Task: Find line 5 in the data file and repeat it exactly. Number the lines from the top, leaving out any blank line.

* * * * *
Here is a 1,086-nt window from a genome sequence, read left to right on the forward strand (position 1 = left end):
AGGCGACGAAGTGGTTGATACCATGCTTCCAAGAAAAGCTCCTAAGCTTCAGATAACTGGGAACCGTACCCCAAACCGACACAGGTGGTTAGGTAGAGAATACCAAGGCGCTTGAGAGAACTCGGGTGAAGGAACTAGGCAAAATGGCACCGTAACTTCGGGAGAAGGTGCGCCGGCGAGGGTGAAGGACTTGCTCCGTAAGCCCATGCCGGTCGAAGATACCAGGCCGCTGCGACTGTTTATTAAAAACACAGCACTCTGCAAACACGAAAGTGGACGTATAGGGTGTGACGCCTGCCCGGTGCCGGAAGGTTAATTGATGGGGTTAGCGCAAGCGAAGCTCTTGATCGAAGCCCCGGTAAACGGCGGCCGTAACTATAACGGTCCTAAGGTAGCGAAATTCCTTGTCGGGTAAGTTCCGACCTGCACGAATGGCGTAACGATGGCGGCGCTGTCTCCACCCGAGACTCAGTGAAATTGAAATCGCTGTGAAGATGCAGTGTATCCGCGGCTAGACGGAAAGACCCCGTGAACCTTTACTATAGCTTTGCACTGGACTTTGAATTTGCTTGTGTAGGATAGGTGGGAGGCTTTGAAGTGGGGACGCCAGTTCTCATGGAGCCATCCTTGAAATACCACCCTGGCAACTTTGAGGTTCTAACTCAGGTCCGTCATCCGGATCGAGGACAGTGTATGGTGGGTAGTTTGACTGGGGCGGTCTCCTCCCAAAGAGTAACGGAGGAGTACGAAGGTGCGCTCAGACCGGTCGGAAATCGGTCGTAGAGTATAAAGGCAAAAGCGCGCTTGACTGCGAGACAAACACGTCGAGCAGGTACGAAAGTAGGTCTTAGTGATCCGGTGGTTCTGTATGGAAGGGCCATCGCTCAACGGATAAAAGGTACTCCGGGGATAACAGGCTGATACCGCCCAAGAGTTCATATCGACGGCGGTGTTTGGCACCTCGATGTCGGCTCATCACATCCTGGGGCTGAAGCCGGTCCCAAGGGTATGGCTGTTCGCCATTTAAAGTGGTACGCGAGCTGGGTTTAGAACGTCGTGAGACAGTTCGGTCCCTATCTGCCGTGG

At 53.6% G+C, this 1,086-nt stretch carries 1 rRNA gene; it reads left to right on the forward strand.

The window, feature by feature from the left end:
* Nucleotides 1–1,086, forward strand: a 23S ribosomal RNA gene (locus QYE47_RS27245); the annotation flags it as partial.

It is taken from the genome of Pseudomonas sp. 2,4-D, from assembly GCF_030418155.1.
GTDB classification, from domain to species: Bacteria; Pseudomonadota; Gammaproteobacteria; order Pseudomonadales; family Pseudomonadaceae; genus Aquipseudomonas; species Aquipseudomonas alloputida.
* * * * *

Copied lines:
* Nucleotides 1–1,086, forward strand: a 23S ribosomal RNA gene (locus QYE47_RS27245); the annotation flags it as partial.